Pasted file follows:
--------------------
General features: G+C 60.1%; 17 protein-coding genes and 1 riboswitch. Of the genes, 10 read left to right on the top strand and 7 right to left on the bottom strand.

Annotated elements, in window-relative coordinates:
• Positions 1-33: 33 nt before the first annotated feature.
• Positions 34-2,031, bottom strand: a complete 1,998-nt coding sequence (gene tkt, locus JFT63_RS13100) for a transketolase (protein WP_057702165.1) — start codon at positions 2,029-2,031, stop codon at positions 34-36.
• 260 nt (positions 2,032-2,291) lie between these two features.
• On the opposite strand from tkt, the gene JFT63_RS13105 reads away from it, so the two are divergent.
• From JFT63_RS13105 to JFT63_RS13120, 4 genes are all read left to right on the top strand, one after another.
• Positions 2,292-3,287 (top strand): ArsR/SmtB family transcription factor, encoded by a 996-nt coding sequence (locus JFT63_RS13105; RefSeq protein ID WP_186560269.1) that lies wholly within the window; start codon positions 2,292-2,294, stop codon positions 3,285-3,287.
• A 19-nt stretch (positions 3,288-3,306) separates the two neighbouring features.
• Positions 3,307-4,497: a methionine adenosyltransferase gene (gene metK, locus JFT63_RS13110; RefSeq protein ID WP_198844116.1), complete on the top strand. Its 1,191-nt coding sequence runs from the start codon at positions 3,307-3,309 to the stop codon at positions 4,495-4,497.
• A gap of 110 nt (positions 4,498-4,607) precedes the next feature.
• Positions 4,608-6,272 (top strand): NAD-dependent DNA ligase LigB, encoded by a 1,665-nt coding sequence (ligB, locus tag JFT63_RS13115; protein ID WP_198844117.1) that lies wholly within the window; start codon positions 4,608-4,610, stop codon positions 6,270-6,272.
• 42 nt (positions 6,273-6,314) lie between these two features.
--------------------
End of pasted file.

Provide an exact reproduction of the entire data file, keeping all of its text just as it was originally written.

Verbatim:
General features: G+C 60.1%; 17 protein-coding genes and 1 riboswitch. Of the genes, 10 read left to right on the top strand and 7 right to left on the bottom strand.

Annotated elements, in window-relative coordinates:
• Positions 1-33: 33 nt before the first annotated feature.
• Positions 34-2,031, bottom strand: a complete 1,998-nt coding sequence (gene tkt, locus JFT63_RS13100) for a transketolase (protein WP_057702165.1) — start codon at positions 2,029-2,031, stop codon at positions 34-36.
• 260 nt (positions 2,032-2,291) lie between these two features.
• On the opposite strand from tkt, the gene JFT63_RS13105 reads away from it, so the two are divergent.
• From JFT63_RS13105 to JFT63_RS13120, 4 genes are all read left to right on the top strand, one after another.
• Positions 2,292-3,287 (top strand): ArsR/SmtB family transcription factor, encoded by a 996-nt coding sequence (locus JFT63_RS13105; RefSeq protein ID WP_186560269.1) that lies wholly within the window; start codon positions 2,292-2,294, stop codon positions 3,285-3,287.
• A 19-nt stretch (positions 3,288-3,306) separates the two neighbouring features.
• Positions 3,307-4,497: a methionine adenosyltransferase gene (gene metK, locus JFT63_RS13110; RefSeq protein ID WP_198844116.1), complete on the top strand. Its 1,191-nt coding sequence runs from the start codon at positions 3,307-3,309 to the stop codon at positions 4,495-4,497.
• A gap of 110 nt (positions 4,498-4,607) precedes the next feature.
• Positions 4,608-6,272 (top strand): NAD-dependent DNA ligase LigB, encoded by a 1,665-nt coding sequence (ligB, locus tag JFT63_RS13115; protein ID WP_198844117.1) that lies wholly within the window; start codon positions 4,608-4,610, stop codon positions 6,270-6,272.
• 42 nt (positions 6,273-6,314) lie between these two features.